Signs of Diabetes in Dogs
The classic symptoms of diabetes in dogs are excessive thirst, increased urination, and weight loss despite normal or increased food consumption. Acute-onset blindness resulting from cataracts can also be a sign.
The diagnosis is easy to confirm with simple tests for glucose (sugar) in the blood and urine.
Other test results linked to diabetes include ketones in the urine, increased liver enzymes, hyperlipidemia (elevated cholesterol and/or triglycerides), an enlarged liver, protein in the urine, elevated white blood cells due to secondary infections, increased urine specific gravity resulting from dehydration, and low blood phosphorus levels.
Canine diabetes may be complicated or uncomplicated. Complicated cases, in which the patient is ill, not eating, or vomiting, require hospital care. Fortunately, most cases are uncomplicated and can be treated at home.
Dogs at Highest Risk for Diabetes
What causes diabetes in dogs? Diabetes is one of the most common endocrine diseases affecting middle-aged and senior dogs, with 70 percent of patients older than seven at the time of diagnosis. Diabetes in puppies hardly exists – diabetes rarely occurs in dogs younger than one year of age, and it is more common in females and neutered males than in intact males.
Keeshonds, Pulis, Cairn Terriers, Miniature Pinschers, Poodles, Samoyeds, Australian Terriers, Schnauzers, Spitz, Fox Terriers, Bichon Frise, and Siberian Huskies may be at higher risk. Because of these breed connections, researchers speculate that the development of diabetes may have a genetic component.
An estimated 50 percent of canine diabetes cases are likely linked to pancreatic damage caused by autoimmune disorders.These disorders have many possible causes, including genetic predisposition and environmental factors. Many holistic veterinarians speculate that they may be linked to overstimulation of the immune system from multiple vaccinations, processed foods, and other environmental insults.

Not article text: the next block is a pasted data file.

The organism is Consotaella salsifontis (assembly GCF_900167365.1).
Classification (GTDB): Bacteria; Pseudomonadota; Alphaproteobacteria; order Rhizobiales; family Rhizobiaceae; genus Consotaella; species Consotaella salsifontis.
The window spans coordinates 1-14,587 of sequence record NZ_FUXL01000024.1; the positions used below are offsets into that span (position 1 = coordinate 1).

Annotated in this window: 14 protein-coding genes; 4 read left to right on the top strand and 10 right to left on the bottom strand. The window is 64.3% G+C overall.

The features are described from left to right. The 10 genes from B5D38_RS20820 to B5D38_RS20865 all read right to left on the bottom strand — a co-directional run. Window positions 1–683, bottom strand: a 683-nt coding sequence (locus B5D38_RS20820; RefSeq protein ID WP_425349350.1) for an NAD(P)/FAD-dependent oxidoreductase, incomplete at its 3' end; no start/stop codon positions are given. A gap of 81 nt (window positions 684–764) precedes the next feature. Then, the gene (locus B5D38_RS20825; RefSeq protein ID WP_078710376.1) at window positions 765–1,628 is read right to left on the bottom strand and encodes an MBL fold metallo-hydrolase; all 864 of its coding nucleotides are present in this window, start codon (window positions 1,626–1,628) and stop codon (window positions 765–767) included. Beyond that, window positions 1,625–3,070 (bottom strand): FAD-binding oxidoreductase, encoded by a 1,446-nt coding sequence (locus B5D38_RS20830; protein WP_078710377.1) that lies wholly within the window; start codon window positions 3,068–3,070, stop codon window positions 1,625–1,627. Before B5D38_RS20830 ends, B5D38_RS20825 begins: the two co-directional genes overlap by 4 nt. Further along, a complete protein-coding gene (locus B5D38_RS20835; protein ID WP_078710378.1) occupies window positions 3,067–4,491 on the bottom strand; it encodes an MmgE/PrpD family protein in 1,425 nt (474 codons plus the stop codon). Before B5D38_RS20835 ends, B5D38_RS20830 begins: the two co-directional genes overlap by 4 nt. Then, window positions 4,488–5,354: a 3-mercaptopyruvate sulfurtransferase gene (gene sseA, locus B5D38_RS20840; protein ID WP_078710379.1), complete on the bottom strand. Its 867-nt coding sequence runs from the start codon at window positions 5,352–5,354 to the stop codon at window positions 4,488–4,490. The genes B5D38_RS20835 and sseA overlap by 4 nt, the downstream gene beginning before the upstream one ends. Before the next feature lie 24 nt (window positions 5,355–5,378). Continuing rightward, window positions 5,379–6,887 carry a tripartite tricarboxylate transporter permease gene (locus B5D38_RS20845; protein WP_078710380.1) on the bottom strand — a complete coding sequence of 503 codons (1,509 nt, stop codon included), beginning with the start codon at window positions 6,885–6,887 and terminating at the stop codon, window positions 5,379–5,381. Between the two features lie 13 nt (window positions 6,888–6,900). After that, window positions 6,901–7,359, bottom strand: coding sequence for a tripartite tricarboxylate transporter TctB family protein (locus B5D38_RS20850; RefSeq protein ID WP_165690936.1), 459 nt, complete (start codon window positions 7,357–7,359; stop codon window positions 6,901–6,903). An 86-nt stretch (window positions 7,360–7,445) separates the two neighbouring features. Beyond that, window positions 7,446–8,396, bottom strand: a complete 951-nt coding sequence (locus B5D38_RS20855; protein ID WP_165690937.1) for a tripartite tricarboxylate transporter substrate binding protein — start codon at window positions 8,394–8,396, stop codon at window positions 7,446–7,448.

Extensive pancreatic damage resulting from chronic pancreatitis (inflammation of the pancreas) may contribute to diabetes in 30 percent of canine cases. Pancreatic disease can also cause exocrine pancreatic insufficiency, or EPI, resulting in a deficiency of digestive enzymes. When a dog develops both EPI and diabetes, the diabetes typically appears several months before symptoms of EPI.
An estimated 20 percent of canine patients develop insulin resistance from other conditions, such as Cushing’s disease and acromegaly (too much growth hormone), or from the long-term use of steroid drugs, such as prednisone. In females, insulin
resistance may accompany the heat cycle, or gestational diabetes may occur during pregnancy. In these cases, symptoms may disappear when the heat cycle or pregnancy ends. Diabetes may also resolve when steroids are discontinued or Cushing’s disease
Though many people assume otherwise, there is actually no clear evidence that obesity causes diabetes in dogs. However, obesi ty can contribute to insulin resistance, making it more difficult to regulate overweight dogs with diabetes. Obesity is also a risk factor for pancreatitis, which can lead to diabetes.